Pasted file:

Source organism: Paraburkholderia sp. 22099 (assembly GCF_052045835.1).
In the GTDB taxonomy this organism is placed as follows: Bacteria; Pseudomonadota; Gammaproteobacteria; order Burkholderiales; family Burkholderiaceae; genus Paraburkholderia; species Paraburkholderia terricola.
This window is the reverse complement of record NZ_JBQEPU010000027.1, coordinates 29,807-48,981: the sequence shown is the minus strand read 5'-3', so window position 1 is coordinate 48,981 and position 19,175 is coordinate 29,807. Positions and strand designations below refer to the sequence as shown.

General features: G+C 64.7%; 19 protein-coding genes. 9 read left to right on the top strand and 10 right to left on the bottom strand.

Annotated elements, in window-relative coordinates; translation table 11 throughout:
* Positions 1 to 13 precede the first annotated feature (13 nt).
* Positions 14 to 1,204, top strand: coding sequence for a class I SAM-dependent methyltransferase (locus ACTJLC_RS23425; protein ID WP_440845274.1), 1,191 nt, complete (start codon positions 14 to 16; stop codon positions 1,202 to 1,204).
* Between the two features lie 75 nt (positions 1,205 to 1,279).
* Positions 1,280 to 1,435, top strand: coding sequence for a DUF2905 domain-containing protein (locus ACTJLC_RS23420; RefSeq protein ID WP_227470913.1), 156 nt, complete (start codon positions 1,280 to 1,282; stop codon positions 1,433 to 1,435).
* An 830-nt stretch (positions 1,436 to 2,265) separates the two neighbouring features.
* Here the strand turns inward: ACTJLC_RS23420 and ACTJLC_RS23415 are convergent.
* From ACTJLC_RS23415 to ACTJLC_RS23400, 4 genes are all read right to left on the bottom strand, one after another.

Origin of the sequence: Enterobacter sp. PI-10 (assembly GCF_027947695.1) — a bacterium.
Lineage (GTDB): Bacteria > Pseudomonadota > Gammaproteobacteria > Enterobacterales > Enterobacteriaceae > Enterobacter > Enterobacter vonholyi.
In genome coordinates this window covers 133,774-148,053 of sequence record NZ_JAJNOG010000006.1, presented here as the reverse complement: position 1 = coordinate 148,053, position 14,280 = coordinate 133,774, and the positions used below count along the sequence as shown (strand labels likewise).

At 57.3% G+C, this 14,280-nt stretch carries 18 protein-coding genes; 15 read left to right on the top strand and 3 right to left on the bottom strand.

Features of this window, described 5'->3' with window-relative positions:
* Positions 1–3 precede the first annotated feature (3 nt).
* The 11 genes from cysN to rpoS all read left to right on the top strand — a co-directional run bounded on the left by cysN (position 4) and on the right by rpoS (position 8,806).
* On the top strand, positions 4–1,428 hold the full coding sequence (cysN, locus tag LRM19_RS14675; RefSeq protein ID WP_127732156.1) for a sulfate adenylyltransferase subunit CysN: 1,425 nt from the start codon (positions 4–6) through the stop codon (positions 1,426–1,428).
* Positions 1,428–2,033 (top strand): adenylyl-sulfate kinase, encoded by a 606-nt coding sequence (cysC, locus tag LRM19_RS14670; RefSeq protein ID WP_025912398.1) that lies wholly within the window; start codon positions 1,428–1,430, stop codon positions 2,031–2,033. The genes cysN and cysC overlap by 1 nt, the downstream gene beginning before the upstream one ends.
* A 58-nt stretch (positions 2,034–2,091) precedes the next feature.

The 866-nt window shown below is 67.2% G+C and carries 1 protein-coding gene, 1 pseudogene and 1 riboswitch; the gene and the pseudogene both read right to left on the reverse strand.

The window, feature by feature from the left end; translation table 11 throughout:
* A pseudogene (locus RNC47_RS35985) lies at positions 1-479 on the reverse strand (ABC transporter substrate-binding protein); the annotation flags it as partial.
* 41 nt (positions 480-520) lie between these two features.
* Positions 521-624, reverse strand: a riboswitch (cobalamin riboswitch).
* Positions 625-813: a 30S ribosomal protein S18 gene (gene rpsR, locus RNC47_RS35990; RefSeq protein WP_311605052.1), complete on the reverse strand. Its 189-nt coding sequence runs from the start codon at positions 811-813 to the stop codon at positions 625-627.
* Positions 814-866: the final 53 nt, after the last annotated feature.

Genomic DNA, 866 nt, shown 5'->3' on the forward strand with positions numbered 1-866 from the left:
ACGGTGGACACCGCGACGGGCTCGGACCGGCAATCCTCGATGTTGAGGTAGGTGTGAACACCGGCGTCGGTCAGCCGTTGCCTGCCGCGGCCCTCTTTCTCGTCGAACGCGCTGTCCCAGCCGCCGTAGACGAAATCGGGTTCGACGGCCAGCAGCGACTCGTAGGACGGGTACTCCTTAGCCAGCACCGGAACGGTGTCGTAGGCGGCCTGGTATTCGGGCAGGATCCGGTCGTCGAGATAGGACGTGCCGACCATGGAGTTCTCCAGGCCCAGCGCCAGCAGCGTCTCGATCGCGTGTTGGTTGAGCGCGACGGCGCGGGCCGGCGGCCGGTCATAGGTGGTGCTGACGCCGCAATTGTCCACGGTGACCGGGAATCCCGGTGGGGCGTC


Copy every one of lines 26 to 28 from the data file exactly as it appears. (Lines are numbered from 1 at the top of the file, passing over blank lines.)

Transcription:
* 41 nt (positions 480-520) lie between these two features.
* Positions 521-624, reverse strand: a riboswitch (cobalamin riboswitch).
* Positions 625-813: a 30S ribosomal protein S18 gene (gene rpsR, locus RNC47_RS35990; RefSeq protein WP_311605052.1), complete on the reverse strand. Its 189-nt coding sequence runs from the start codon at positions 811-813 to the stop codon at positions 625-627.